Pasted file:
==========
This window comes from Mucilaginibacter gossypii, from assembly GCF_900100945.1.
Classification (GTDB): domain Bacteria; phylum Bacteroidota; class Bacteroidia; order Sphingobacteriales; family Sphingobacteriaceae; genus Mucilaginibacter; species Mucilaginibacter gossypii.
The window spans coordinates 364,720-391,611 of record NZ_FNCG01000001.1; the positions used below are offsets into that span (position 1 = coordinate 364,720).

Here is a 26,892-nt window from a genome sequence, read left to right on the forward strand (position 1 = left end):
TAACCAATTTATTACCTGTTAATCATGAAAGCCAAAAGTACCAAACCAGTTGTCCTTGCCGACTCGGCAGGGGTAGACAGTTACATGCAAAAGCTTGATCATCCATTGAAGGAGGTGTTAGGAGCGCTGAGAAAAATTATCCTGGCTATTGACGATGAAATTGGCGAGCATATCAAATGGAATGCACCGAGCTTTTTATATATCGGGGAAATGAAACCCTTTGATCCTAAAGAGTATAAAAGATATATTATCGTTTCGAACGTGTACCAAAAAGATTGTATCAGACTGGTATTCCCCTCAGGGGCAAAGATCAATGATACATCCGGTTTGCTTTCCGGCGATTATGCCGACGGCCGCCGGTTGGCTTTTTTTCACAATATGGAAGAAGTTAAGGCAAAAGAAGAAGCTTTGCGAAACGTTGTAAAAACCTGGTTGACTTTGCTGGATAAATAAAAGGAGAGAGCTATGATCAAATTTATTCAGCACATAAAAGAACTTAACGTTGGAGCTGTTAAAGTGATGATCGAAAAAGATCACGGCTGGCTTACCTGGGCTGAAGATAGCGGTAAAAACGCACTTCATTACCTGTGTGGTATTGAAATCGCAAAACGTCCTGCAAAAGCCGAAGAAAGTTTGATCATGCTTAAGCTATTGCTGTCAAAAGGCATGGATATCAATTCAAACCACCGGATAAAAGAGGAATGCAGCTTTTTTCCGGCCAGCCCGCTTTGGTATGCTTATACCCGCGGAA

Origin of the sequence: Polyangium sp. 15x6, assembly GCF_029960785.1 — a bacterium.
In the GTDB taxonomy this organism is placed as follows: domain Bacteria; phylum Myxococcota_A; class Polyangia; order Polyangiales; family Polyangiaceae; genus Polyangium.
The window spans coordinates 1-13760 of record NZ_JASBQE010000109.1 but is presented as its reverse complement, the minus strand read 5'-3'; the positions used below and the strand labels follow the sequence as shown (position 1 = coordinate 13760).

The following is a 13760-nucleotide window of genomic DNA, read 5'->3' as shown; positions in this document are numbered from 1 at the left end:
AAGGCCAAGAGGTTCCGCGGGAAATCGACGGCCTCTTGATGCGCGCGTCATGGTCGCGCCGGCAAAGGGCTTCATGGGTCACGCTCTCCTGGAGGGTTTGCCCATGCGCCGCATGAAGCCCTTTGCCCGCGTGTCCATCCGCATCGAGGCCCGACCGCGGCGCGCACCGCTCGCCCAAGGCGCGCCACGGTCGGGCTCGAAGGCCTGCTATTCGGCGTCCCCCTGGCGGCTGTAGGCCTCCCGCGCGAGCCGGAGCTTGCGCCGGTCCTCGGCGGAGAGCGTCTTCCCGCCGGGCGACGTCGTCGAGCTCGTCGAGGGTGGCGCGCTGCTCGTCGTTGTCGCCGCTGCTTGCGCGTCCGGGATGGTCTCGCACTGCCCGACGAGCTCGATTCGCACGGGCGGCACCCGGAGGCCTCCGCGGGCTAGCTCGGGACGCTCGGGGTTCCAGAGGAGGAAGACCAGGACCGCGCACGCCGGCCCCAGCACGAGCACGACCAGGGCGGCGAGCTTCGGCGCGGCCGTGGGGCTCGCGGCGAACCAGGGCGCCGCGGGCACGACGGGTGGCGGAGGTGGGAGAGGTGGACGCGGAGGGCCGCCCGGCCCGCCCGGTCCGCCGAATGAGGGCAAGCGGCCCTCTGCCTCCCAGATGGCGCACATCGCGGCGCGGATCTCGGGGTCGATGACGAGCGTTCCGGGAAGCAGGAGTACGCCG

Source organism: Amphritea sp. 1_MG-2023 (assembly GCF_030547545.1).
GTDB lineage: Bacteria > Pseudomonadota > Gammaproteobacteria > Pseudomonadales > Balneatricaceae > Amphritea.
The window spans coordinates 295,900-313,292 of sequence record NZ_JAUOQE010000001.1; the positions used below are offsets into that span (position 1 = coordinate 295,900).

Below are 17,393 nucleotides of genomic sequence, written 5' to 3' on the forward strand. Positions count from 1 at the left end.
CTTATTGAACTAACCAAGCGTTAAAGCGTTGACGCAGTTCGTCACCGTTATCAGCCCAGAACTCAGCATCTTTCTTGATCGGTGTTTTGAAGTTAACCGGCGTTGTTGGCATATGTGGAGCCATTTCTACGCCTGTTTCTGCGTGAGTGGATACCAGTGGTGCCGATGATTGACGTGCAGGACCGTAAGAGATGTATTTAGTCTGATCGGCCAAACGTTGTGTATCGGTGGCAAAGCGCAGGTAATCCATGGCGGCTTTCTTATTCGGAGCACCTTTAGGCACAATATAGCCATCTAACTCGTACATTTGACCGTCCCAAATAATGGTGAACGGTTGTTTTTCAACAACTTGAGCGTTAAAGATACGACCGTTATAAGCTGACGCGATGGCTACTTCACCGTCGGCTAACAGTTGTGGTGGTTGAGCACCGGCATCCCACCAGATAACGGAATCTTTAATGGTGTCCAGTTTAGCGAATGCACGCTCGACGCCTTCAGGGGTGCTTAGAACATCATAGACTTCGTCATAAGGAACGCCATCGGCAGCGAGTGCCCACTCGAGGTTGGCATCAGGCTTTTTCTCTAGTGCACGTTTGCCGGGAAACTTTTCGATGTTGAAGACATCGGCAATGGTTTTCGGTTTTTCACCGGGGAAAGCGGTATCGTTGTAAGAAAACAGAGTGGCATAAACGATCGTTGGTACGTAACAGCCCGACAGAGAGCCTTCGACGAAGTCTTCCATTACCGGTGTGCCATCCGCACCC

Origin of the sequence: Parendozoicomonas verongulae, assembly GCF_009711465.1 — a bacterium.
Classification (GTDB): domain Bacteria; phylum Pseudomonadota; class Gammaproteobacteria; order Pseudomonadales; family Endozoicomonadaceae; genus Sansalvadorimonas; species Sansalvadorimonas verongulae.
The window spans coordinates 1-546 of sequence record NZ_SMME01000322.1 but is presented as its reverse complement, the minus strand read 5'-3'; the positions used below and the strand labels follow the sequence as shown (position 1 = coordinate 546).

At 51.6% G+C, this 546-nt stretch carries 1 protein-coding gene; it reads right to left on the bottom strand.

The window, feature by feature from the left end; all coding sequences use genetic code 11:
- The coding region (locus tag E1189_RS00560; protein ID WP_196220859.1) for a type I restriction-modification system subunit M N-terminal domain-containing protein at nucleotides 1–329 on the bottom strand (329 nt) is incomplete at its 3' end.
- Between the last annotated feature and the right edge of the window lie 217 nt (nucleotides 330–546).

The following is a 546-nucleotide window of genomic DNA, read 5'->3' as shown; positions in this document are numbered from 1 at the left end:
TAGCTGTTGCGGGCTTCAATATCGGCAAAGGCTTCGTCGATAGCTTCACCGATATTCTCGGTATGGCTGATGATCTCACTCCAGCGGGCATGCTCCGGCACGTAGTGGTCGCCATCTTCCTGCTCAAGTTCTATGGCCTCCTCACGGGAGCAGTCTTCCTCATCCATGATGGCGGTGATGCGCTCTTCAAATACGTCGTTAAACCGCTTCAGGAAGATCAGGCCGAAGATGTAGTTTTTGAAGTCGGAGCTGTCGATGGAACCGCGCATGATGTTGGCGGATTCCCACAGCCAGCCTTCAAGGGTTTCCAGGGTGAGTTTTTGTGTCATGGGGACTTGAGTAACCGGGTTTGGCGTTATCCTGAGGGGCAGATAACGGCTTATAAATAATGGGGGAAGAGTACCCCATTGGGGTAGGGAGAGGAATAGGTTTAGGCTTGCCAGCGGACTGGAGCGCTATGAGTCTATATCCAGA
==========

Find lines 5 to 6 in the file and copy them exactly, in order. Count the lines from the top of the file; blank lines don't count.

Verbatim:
TAACCAATTTATTACCTGTTAATCATGAAAGCCAAAAGTACCAAACCAGTTGTCCTTGCCGACTCGGCAGGGGTAGACAGTTACATGCAAAAGCTTGATCATCCATTGAAGGAGGTGTTAGGAGCGCTGAGAAAAATTATCCTGGCTATTGACGATGAAATTGGCGAGCATATCAAATGGAATGCACCGAGCTTTTTATATATCGGGGAAATGAAACCCTTTGATCCTAAAGAGTATAAAAGATATATTATCGTTTCGAACGTGTACCAAAAAGATTGTATCAGACTGGTATTCCCCTCAGGGGCAAAGATCAATGATACATCCGGTTTGCTTTCCGGCGATTATGCCGACGGCCGCCGGTTGGCTTTTTTTCACAATATGGAAGAAGTTAAGGCAAAAGAAGAAGCTTTGCGAAACGTTGTAAAAACCTGGTTGACTTTGCTGGATAAATAAAAGGAGAGAGCTATGATCAAATTTATTCAGCACATAAAAGAACTTAACGTTGGAGCTGTTAAAGTGATGATCGAAAAAGATCACGGCTGGCTTACCTGGGCTGAAGATAGCGGTAAAAACGCACTTCATTACCTGTGTGGTATTGAAATCGCAAAACGTCCTGCAAAAGCCGAAGAAAGTTTGATCATGCTTAAGCTATTGCTGTCAAAAGGCATGGATATCAATTCAAACCACCGGATAAAAGAGGAATGCAGCTTTTTTCCGGCCAGCCCGCTTTGGTATGCTTATACCCGCGGAA

Origin of the sequence: Polyangium sp. 15x6, assembly GCF_029960785.1 — a bacterium.